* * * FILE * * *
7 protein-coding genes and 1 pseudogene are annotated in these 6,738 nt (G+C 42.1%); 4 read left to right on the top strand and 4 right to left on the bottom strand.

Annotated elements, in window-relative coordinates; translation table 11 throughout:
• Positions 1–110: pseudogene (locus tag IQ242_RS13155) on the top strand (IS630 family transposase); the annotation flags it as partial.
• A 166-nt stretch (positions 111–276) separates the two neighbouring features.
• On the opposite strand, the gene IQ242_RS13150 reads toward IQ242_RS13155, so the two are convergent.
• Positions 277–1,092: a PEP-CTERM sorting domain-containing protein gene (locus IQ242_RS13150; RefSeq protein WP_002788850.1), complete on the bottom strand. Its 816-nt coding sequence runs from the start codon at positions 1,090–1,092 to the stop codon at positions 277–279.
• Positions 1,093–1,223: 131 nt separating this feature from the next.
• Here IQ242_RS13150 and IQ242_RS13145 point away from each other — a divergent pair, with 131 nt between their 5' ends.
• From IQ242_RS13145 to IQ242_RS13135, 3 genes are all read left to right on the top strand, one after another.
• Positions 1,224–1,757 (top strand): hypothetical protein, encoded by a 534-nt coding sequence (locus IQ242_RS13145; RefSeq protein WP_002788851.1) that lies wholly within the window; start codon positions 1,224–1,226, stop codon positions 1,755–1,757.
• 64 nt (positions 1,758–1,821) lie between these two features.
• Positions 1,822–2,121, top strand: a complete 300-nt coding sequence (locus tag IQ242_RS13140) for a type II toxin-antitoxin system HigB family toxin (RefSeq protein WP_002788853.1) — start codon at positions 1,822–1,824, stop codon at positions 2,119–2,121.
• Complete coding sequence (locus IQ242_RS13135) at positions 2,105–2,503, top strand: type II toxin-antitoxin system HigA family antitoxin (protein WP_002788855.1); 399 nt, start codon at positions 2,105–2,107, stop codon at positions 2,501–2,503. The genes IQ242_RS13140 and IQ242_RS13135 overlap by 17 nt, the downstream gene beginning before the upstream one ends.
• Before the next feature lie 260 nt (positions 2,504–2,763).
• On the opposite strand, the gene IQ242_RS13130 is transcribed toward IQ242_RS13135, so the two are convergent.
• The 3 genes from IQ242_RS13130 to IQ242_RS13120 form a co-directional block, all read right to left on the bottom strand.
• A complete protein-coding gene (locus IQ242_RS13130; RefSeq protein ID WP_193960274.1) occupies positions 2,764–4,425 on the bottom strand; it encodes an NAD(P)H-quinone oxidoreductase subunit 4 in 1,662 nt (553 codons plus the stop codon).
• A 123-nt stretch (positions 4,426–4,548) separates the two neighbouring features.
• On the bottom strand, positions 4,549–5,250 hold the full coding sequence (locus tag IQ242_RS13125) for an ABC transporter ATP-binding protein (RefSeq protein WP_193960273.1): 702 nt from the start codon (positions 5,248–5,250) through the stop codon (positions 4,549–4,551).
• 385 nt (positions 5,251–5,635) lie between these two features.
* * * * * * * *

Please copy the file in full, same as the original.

7 protein-coding genes and 1 pseudogene are annotated in these 6,738 nt (G+C 42.1%); 4 read left to right on the top strand and 4 right to left on the bottom strand.

Annotated elements, in window-relative coordinates; translation table 11 throughout:
• Positions 1–110: pseudogene (locus tag IQ242_RS13155) on the top strand (IS630 family transposase); the annotation flags it as partial.
• A 166-nt stretch (positions 111–276) separates the two neighbouring features.
• On the opposite strand, the gene IQ242_RS13150 reads toward IQ242_RS13155, so the two are convergent.
• Positions 277–1,092: a PEP-CTERM sorting domain-containing protein gene (locus IQ242_RS13150; RefSeq protein WP_002788850.1), complete on the bottom strand. Its 816-nt coding sequence runs from the start codon at positions 1,090–1,092 to the stop codon at positions 277–279.
• Positions 1,093–1,223: 131 nt separating this feature from the next.
• Here IQ242_RS13150 and IQ242_RS13145 point away from each other — a divergent pair, with 131 nt between their 5' ends.
• From IQ242_RS13145 to IQ242_RS13135, 3 genes are all read left to right on the top strand, one after another.
• Positions 1,224–1,757 (top strand): hypothetical protein, encoded by a 534-nt coding sequence (locus IQ242_RS13145; RefSeq protein WP_002788851.1) that lies wholly within the window; start codon positions 1,224–1,226, stop codon positions 1,755–1,757.
• 64 nt (positions 1,758–1,821) lie between these two features.
• Positions 1,822–2,121, top strand: a complete 300-nt coding sequence (locus tag IQ242_RS13140) for a type II toxin-antitoxin system HigB family toxin (RefSeq protein WP_002788853.1) — start codon at positions 1,822–1,824, stop codon at positions 2,119–2,121.
• Complete coding sequence (locus IQ242_RS13135) at positions 2,105–2,503, top strand: type II toxin-antitoxin system HigA family antitoxin (protein WP_002788855.1); 399 nt, start codon at positions 2,105–2,107, stop codon at positions 2,501–2,503. The genes IQ242_RS13140 and IQ242_RS13135 overlap by 17 nt, the downstream gene beginning before the upstream one ends.
• Before the next feature lie 260 nt (positions 2,504–2,763).
• On the opposite strand, the gene IQ242_RS13130 is transcribed toward IQ242_RS13135, so the two are convergent.
• The 3 genes from IQ242_RS13130 to IQ242_RS13120 form a co-directional block, all read right to left on the bottom strand.
• A complete protein-coding gene (locus IQ242_RS13130; RefSeq protein ID WP_193960274.1) occupies positions 2,764–4,425 on the bottom strand; it encodes an NAD(P)H-quinone oxidoreductase subunit 4 in 1,662 nt (553 codons plus the stop codon).
• A 123-nt stretch (positions 4,426–4,548) separates the two neighbouring features.
• On the bottom strand, positions 4,549–5,250 hold the full coding sequence (locus tag IQ242_RS13125) for an ABC transporter ATP-binding protein (RefSeq protein WP_193960273.1): 702 nt from the start codon (positions 5,248–5,250) through the stop codon (positions 4,549–4,551).
• 385 nt (positions 5,251–5,635) lie between these two features.